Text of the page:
Hitman: Codename 47 was the first game in the popular Hitman series and was released in 2000. The game basically consists of performing "hits" on various targets, while following a weak and cheesy storyline. You play Codename 47, a bald-headed guy that has a barcode on his neck and, for some reason or other, has become employed by a Murder Inc. style organization.
One of the important elements of this game is stealth. While you can run into every mission shooting, it makes the game even harder than it already is. A wiser approach is to sneak up on people, silently kill them, and hide their bodies. You can also take clothing from corpses to blend in with your surroundings and go unnoticed. However, in many cases, the outcome is very silly. For example, who wouldn't notice a bald pasty white guy dressed in Chinese robes sneaking around a Chinese restaurant or the same guy dressed up in jungle fatigues and infiltrating a jungle compound in Colombia?
The graphics in the game are respectable, given the release date of the game. Most of the textures and models are pretty detailed, providing an immersive experience. However, some missions look better than others and the jungle maps, in particular, look a bit silly with sparsely placed vegetation. If you were in the jungle, you would not expect to be walking on grass among trees that are spaced twenty feet apart and little or no bushes. Some other levels, including the great hotel mission, really shine and demonstrate what the game is all about.
One of the most disappointing elements of this game is the voice acting. While many of the NPC's have great voice actors, the main character has a ridiculous voice that sounds almost like a text-to-speech program was used in the studio. The main character has a monotone and nasal voice that shows zero emotion. While it is understandable that a hitman might show no emotion, it is executed poorly and they definitely made a bad choice for the voice actor.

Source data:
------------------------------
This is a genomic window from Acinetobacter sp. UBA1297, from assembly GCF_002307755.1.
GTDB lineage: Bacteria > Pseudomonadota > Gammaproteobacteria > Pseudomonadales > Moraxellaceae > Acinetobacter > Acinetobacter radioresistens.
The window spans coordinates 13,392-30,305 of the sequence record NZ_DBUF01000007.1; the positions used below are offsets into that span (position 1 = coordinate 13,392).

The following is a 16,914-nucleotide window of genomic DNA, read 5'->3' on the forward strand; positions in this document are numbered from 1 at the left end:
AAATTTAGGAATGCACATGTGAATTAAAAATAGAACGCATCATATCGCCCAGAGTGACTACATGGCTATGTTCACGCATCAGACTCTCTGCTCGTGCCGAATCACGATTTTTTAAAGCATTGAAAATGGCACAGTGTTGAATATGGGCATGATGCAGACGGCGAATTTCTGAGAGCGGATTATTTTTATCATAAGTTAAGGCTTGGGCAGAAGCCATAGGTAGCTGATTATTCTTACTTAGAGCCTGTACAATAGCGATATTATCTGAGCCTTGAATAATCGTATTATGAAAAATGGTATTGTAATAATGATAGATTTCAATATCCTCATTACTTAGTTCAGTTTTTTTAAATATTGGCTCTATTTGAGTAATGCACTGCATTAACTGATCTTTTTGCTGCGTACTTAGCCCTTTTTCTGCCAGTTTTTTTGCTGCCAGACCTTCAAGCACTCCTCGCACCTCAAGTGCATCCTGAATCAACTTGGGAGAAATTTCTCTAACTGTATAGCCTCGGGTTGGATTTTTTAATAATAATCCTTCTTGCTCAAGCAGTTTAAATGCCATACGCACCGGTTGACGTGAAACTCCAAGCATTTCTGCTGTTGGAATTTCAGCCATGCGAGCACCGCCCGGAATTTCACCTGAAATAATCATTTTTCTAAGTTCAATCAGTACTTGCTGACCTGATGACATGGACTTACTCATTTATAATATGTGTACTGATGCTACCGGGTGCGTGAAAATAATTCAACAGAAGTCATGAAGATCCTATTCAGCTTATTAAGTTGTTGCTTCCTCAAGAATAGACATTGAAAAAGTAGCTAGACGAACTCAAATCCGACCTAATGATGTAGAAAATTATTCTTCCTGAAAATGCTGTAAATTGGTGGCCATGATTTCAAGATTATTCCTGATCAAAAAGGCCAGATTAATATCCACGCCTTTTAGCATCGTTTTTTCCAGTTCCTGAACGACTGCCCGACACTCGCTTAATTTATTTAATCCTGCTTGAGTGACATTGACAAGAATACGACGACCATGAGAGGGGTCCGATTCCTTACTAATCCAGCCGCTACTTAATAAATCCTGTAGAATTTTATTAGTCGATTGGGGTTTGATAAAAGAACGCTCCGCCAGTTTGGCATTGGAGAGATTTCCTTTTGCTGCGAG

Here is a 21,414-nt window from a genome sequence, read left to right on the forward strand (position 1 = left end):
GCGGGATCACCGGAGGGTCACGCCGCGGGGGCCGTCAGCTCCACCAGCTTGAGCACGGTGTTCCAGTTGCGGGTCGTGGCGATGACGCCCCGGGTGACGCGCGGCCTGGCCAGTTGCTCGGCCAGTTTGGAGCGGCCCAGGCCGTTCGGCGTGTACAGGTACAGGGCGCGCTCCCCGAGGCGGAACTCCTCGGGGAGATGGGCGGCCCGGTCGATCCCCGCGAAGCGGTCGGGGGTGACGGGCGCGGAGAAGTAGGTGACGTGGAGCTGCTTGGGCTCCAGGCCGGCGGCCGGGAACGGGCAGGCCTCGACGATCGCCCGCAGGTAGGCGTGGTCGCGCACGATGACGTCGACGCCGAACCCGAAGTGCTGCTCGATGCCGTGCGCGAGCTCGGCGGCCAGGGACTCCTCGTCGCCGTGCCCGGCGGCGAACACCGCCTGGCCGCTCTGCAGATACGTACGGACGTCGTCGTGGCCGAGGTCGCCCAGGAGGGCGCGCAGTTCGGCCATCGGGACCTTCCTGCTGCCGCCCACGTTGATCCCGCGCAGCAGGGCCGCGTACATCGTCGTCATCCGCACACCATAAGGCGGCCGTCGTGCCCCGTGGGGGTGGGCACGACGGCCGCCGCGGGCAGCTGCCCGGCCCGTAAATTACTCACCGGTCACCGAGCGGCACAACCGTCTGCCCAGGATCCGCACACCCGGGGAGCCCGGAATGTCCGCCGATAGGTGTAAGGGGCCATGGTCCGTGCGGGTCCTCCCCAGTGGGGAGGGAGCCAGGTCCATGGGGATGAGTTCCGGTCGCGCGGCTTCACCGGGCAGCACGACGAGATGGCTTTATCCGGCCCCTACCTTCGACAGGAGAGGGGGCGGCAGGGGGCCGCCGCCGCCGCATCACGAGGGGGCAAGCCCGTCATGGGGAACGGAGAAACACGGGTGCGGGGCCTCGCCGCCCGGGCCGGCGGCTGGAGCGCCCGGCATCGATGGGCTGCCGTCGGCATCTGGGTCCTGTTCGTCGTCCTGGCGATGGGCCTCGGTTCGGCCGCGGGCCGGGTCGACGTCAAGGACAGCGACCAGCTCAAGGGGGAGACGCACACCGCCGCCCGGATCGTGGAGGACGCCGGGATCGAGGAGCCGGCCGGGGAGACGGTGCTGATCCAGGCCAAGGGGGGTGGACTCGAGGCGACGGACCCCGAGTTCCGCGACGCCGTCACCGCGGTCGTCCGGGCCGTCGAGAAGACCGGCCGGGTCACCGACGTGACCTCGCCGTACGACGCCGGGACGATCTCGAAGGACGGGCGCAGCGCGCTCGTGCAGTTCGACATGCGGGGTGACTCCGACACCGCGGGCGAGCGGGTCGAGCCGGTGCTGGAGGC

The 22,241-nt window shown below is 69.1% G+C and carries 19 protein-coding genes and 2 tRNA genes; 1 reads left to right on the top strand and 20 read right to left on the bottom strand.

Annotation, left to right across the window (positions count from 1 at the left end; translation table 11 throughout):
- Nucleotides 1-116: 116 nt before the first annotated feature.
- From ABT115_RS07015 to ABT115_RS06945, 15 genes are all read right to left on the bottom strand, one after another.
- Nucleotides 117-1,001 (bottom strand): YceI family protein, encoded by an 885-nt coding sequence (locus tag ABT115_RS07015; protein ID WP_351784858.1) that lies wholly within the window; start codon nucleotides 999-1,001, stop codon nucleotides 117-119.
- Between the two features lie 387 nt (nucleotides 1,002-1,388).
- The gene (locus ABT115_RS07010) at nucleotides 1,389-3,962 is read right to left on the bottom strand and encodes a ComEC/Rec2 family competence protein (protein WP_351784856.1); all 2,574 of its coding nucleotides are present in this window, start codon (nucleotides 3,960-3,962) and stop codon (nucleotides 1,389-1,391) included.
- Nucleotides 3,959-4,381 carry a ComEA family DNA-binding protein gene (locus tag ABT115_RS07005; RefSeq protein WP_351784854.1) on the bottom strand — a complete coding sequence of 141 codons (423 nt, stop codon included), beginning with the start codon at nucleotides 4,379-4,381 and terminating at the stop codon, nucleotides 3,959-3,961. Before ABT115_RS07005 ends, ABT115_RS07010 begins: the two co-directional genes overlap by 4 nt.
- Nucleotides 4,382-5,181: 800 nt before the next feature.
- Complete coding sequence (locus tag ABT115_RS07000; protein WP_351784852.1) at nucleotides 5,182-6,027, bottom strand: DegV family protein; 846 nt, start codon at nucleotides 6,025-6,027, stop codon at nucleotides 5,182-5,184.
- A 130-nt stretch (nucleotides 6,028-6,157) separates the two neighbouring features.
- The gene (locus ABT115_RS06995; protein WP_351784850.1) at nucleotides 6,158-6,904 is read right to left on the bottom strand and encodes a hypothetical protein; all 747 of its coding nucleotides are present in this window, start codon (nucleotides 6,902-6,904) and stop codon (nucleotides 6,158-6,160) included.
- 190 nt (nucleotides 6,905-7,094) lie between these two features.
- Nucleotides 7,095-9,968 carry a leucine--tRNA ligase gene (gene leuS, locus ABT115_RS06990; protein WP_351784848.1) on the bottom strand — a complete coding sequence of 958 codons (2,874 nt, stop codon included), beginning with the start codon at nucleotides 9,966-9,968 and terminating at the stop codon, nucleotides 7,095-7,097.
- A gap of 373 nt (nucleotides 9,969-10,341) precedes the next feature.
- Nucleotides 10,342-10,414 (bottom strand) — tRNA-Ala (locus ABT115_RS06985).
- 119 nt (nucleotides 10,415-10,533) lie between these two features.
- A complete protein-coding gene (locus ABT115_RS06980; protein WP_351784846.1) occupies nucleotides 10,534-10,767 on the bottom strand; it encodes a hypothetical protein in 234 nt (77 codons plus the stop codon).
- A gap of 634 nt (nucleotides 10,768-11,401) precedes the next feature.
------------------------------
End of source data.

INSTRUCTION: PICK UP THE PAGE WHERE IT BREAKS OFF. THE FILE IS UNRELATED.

Aside from the voice acting, the other sounds are realistic. All of the weapons have unique sounds, although it is not obvious why a stealth weapon, the fibrewire, would make such a loud noise when it is being used. It is a bit stupid when you spend a few minutes sneaking up on someone and prepare the fibrewire, only to have it make that notorious "zing" sound and alert the target.
The game uses a lot of cinematics to show the storyline and what is going on, but sometimes they get annoying. For example, in a mission where you are supposed to snipe a man that shows up at a meeting, you are interrupted by a series of cinematics that show various people arriving at the meeting. All dialog is shown in cinematics as well and you are not given any options of what to say during conversations. In addition to the cinematics, mission briefing screens give you a lot of the information needed to tell the story.
In conclusion, I think that this game is another case of a great idea being implemented poorly. It is simply too difficult for most players, particularly because of the ridiculous save system. In some cases, a player might go through ten or twenty minutes of gameplay only to die and have to do it all over again. While games should be challenging, they should not be impossible. This, combined with the terrible voice acting results in a mediocre review score. While Hitman: Codename 47 is indeed fun, you might be better off trying the newer games in the franchise.